UR Data Supports CA Legislators' Fears

UR Data Supports CA Legislators' Fears

As early as 2016, California legislators were aware of potential abuse of the Utilization Review (UR) process.

These legislators attempted to address the problem by enacting laws requiring the Division of Workers’ Compensation (DWC) to collect data from claims administrators on every UR decision and to publish denial data by January 1, 2024. But as discussed extensively in this space, the DWC failed to do as instructed.

However, UR data collected by daisyBill suggests California legislators were 100% correct to be concerned about possible UR abuse.

Data from hundreds of thousands of UR decisions that claims administrators (or their URO vendors) sent to daisyAuth providers in 2022 and 2023 reveal patterns regarding how claims administrators conduct UR — and raise questions regarding whether medically necessary treatment is being inappropriately denied.

No Data, No Solutions

In 2016, to determine whether claims administrators improperly deny medically necessary care recommended by treating physicians, California legislators passed Senate Bill 1160, amending Labor Code Section 4610 to instruct the DWC to create a means of electronically collecting UR decision data.

In 2019, California enacted Senate Bill 537, adding Labor Code Section 138.8 to require the DWC to publish UR denial data by January 1, 2024.

The legislators recognized that without UR data, there could be little helpful insight into claims administrators’ patterns of UR decision-making. Accordingly, they demanded that the DWC gather credible UR denial data for “the implementation of best-practices across the system” that “will lead to improvements for injured workers who are having their care delayed or denied.”

But so far, the DWC has failed to implement a system that can capture the UR denial information necessary to adhere to Labor Code Sections 537 or 138.8.  

Unfortunately, without UR data, California can only rely on incomplete or anecdotal evidence to identify UR problems and improve the system. Even worse, injured workers throughout California are the victims of the DWC's failure to adhere to California laws that could improve access to care.

daisyAuth UR Denial Data Available

While daisyBill has published plentiful verified anecdotal evidence of questionable UR decisions, we also have access to UR data that could be helpful to legislators with a genuine interest in investigating and correcting UR issues.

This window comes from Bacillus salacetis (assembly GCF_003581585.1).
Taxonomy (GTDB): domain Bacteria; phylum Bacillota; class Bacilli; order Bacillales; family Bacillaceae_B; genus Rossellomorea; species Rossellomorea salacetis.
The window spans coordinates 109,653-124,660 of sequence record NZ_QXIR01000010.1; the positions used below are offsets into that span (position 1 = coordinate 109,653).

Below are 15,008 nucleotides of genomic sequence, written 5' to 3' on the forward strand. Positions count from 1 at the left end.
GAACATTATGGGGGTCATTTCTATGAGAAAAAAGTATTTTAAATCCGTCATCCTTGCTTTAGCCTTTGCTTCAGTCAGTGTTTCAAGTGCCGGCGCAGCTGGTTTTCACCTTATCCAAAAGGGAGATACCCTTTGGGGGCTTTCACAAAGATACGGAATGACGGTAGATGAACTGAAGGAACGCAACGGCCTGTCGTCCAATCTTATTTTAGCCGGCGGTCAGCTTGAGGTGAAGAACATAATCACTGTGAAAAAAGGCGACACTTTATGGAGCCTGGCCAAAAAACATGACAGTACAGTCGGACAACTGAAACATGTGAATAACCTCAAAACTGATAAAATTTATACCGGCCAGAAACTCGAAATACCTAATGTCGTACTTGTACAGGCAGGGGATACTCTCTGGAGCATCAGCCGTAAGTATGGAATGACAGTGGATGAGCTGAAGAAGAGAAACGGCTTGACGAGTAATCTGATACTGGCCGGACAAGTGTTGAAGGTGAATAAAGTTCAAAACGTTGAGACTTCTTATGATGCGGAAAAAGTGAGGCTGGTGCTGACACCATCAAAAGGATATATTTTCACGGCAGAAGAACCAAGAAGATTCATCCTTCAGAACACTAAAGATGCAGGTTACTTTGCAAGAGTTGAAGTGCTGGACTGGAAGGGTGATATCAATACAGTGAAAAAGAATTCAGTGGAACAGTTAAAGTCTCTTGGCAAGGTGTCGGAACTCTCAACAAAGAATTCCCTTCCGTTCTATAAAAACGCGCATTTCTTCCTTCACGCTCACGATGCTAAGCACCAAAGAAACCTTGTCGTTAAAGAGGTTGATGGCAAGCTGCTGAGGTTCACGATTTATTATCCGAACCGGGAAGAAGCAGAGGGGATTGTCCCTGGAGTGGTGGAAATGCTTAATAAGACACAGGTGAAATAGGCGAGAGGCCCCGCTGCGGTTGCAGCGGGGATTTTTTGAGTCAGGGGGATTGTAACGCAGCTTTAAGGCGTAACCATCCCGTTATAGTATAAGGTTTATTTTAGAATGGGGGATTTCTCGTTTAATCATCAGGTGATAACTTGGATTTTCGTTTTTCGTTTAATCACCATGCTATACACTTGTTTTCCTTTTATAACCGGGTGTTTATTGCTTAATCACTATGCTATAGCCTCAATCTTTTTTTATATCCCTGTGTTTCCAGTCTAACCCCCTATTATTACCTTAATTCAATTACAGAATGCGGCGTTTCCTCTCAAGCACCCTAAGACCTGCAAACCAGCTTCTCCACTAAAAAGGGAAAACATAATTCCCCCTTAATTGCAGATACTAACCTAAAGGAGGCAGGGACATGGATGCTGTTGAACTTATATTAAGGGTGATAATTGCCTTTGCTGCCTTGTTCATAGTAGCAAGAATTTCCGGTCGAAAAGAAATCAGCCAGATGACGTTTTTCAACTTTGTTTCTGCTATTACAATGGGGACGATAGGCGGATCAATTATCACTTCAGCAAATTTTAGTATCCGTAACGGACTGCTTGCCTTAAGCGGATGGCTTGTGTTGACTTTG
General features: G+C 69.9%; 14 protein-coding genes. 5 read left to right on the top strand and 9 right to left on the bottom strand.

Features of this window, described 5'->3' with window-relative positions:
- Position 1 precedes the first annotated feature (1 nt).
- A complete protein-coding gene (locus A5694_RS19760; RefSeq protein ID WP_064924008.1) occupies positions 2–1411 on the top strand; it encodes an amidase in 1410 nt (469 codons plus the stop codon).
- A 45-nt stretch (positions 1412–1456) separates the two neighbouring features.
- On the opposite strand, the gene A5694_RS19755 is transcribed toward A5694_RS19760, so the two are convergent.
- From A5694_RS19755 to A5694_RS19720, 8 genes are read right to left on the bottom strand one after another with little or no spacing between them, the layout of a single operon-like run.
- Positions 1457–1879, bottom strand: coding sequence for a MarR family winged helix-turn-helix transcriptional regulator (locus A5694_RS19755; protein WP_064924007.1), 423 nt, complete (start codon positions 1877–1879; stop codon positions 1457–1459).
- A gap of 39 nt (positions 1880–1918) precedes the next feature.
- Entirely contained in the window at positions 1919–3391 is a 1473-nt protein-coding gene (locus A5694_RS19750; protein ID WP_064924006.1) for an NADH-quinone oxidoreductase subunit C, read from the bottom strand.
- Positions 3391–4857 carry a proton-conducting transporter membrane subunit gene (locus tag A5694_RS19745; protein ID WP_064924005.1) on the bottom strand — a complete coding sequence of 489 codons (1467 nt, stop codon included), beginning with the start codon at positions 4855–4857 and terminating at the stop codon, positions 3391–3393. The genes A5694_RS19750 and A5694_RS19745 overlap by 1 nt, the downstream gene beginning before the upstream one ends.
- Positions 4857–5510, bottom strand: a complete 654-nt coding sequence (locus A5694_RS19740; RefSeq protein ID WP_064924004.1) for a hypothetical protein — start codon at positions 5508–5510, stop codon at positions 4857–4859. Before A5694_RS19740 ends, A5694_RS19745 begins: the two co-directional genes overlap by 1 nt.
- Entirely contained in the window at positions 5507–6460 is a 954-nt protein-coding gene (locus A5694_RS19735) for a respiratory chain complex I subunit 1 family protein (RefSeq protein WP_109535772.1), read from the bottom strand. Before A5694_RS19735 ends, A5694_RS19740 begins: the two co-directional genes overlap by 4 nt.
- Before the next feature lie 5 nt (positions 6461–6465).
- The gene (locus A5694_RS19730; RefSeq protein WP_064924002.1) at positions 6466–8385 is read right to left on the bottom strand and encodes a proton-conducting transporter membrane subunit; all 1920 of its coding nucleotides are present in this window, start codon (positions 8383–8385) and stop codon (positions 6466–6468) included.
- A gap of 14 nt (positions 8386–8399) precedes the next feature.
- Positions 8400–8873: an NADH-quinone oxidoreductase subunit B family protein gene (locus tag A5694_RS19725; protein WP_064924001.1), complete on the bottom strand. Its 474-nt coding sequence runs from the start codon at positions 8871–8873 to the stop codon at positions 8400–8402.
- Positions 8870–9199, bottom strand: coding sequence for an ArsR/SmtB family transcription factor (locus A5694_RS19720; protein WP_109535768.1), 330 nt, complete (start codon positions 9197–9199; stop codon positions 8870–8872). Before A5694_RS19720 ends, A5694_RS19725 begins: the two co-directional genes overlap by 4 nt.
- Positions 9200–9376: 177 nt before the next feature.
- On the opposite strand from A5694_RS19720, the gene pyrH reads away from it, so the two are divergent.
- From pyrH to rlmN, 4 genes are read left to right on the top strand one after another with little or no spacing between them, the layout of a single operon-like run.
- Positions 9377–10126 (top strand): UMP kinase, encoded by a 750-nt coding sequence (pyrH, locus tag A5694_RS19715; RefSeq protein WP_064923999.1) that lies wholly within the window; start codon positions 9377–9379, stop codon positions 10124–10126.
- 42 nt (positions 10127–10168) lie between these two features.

daisyBill providers use daisyAuth technology to request authorization for over 2,000 treatments daily. This technology also tracks and documents the UR decisions claims administrators or their UROs send in response. Accordingly, daisyAuth has mountains of UR denial data to share with legislators.

Data from hundreds of thousands of RFAs reveal the following UR denial statistics:

  • In 2022, 600+ claims administrators in our system collectively denied 21% of providers’ requested treatments, approving treatment only 71% of the time.*
  • From January to July 2023, claims administrators denied 22% and approved just 70% of daisyBill providers’ requested treatments.*
  • Denial rates can vary wildly from one claims administrator to another. For example, from January to July 2023, Athens Administrators denied 41% of requested treatments, while Intercare Holdings Insurance Services denied only 9%.

*The remaining UR decisions modified or delayed the requested treatment or disputed liability.

Even though the DWC has not acted to set up the mandated UR database, daisyBill is happy to share our verifiable UR data with any interested party.

No Standardized UR Form = No Granular UR Data

To request authorization, the DWC requires physicians to submit a standardized RFA form that this agency developed. However, the DWC allows claims administrators to send physicians unstandardized, often mind-numbingly long, UR decisions filled with medical mush.

While daisyAuth data includes hundreds of thousands of UR denial decisions, using technology alone, it is impossible to parse these non-standardized documents, which often exceed 10 pages. Instead, humans must comb through the documents to extract pertinent information, including the denial reasons given by claims administrators or their UROs.

To adhere to California laws demanding UR data, the DWC must take the essential step of standardizing the format of UR decisions sent in response to providers’ RFAs. Without a universal UR decision form, how can the DWC possibly comply with Labor Code Sections 4610 and 138.8.?

CA Legislators Want Improvements for Injured Workers

California legislators saw the problem in 2016. And while comments from analyses of SB 1160 stopped short of impugning the entire UR system, these legislators recognized that at the very least, bad actors or company-level incompetence may be harming injured workers — and only comprehensive data can point to the culprits (emphases ours).

“...both injured workers and medical providers report delays and denials of medical care due to the UR process. While existing research does not support the argument of significant delays or denials due to UR, recent research suggests that, while such delays and denials may not be system-wide, they may be specific to certain employers or UR entities.
“This data will make possible targeted audits and legislative initiatives that address unnecessary medical disputes, while preserving important protections against unnecessary and abusive medical treatment.”

The DWC's adherence to California law to collect credible and verifiable UR data would be a significant step toward ensuring that (someday) California’s injured workers get a fair shake.

Submit RFAs in 30 seconds and automatically track UR decisions with daisyAuth. Request a demo below!


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